From an estimated 67.1 million in the early 2020s to 69.2 million in the 2030s, the population of the UK is predicted to grow by 3.2% in the next ten years. To add, according to projections, the population of England will increase faster than that of the other UK countries: 3.5% between mid-2020 and mid-2030, as opposed to 2.6% for Wales, 2.0% for Northern Ireland, and 0.3% for Scotland. Per the projections, a net 2.2 million immigrants will enter the UK during the next 10 years, contributing significantly to population growth.
As the population grows, so do the demands on housing. According to the Guardian, two of the largest home builders in Britain, Bellway and Crest Nicholson, have indicated that the demand for new homes continues to surpass the supply, increasing prices and offsetting the rising cost of building materials and energy.
New data from real estate debt advisory specialists, Sirius Property Finance, indicates that the average cost of construction for a new-build property is set to climb by almost £18,000 per unit, a jump that could cost UK housebuilders £3.2bn per year.
The duo of a rising population rate and an increase in the prices of construction materials is no good to UK housebuilders. This pressure exerted on the construction industry could lead to the use of construction materials not friendly to society and the environment in a bid to keep construction costs at their lowest.
Importance of sustainability in architecture
Now more than ever, it has become crucial to integrate sustainability into the architecture and interior design industries. By employing materials, energy, and development space wisely and efficiently, sustainable architecture aims to reduce the negative effects of buildings on the environment. To attain sustainability in construction, design, with an emphasis on sustainable design, becomes paramount.
Sustainable design and principles
Sustainable design aims to lessen negative effects on the environment, the health, and comfort of building residents while increasing building performance. The principles governing this include optimising site potential; minimising non-renewable energy consumption; using environmentally preferable products; protecting and conserving water; enhancing indoor environmental quality; and finally optimising operational and maintenance practices.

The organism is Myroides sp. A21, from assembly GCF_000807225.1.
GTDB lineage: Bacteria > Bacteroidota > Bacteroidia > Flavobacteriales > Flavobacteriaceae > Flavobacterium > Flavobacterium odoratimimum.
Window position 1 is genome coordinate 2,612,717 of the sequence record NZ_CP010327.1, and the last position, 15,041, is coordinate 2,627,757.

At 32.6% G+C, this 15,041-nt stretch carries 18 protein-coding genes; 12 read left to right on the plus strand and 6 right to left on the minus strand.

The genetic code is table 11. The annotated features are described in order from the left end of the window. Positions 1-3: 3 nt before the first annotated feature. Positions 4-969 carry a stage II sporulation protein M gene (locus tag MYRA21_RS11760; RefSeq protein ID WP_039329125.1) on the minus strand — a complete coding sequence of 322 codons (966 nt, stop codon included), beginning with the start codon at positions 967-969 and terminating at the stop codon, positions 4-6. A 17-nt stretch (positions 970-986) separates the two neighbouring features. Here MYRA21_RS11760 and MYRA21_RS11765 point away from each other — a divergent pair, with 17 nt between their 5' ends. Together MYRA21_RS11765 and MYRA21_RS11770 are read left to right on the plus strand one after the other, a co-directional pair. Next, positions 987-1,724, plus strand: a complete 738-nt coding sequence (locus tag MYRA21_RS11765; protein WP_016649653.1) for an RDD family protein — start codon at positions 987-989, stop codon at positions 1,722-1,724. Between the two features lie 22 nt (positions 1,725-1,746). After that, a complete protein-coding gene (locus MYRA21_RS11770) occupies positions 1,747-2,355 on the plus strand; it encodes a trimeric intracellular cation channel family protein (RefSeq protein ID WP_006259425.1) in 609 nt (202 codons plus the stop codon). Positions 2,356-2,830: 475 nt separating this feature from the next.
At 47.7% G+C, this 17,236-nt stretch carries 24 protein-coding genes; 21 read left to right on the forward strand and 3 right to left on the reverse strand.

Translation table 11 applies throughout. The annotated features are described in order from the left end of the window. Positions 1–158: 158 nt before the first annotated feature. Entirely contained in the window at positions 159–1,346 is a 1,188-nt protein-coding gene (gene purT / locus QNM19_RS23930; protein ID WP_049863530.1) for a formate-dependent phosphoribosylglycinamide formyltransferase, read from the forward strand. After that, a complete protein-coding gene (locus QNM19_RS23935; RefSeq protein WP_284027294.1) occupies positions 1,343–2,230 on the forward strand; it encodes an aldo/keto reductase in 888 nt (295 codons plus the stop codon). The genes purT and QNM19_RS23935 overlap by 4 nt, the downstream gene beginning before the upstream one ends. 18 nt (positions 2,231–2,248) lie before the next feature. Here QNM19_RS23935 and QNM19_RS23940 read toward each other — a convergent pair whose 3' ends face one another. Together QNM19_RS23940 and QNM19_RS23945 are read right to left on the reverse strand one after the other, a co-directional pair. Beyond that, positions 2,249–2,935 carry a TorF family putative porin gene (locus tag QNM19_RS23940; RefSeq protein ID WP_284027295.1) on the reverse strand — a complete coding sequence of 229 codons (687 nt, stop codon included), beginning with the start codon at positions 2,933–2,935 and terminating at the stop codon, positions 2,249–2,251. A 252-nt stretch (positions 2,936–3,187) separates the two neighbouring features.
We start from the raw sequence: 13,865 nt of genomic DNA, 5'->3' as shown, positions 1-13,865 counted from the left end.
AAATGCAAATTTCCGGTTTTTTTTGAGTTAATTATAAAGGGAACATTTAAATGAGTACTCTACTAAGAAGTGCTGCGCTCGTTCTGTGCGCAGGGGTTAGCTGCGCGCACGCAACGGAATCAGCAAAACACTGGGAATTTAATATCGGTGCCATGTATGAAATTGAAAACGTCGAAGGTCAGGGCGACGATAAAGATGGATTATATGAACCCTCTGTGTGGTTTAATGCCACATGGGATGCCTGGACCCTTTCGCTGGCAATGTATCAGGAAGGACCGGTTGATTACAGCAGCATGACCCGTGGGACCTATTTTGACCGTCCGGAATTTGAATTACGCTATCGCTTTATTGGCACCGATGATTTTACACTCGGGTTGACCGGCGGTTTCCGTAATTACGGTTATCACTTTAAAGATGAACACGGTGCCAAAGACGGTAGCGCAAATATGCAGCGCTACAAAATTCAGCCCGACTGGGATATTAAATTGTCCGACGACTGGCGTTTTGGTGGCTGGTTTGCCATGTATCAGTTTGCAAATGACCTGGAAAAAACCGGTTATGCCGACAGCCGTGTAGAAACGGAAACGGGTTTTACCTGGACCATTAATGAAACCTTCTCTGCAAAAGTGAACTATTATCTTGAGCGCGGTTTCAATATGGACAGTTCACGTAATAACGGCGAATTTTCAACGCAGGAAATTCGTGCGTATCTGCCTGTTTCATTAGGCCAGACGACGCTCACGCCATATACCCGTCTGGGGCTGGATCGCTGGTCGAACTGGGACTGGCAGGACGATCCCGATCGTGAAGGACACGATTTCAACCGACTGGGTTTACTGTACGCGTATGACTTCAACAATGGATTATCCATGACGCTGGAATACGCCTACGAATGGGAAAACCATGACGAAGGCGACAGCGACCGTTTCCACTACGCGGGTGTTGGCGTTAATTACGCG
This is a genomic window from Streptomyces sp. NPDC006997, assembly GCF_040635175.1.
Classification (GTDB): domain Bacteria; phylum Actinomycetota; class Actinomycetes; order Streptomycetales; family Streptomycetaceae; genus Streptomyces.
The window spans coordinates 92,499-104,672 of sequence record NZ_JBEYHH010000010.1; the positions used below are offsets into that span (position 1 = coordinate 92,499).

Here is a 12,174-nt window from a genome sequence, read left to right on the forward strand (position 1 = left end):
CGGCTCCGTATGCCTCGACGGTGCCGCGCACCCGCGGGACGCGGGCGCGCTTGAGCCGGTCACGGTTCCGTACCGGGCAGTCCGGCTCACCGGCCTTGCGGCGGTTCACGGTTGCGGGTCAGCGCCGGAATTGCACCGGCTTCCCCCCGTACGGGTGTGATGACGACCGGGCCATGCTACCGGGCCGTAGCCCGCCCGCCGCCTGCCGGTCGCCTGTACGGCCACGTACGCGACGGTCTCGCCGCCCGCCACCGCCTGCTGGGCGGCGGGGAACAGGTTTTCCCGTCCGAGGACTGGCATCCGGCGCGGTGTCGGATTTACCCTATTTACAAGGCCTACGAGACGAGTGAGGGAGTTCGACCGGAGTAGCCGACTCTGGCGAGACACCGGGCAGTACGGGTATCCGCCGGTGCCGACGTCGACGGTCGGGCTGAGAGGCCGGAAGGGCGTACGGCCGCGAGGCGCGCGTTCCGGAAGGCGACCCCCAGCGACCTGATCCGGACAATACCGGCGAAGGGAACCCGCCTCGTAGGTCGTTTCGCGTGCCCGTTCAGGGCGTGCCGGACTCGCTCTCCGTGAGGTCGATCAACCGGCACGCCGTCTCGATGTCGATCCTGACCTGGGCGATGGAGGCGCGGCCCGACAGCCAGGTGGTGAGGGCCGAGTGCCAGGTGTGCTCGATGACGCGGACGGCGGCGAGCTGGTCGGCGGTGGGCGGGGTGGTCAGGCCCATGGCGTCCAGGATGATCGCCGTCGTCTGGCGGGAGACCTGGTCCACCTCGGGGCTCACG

Materials used in building are a key determinant of sustainable construction. Mykon creates custom aluminium composite decorative panels out of a variety of materials, such as glass, acrylic, or polycarbonate. Mykon surface solutions feature a high strength-to-weight ratio that combines durability with attractive optical effects. The versatility of the Mykon product line, which can be used for everything from pathways to stairs, partitions, and ceilings, sets it apart from other surface materials.
Carbon footprint can be decreased with the help of Mykon panels. For instance B-Clear offers excellent light reflectance, insulating qualities, and a 78% level of light transmission. As a result, the building will use less heat and light when it is completed, lowering its environmental effect. On request, recycled glass can also be used to create bespoke panels.
Sample of Mykon projects
Mykon’s extensive portfolio of clients has allowed us to be part of some incredible projects, all manufactured using aluminium honeycomb composite materials. For example, decorative screen panels were used at The Affordable Arts Fair; the use of lightweight structural panels at the Priory of the Assumption; translucent glass panels were used at The Lighthouse. View more uses of Mykon panels in sustainable construction on our project page.
UK housebuilders must employ sustainable design in their construction processes to bring down their construction costs and deliver buildings that are durable and environmentally friendly.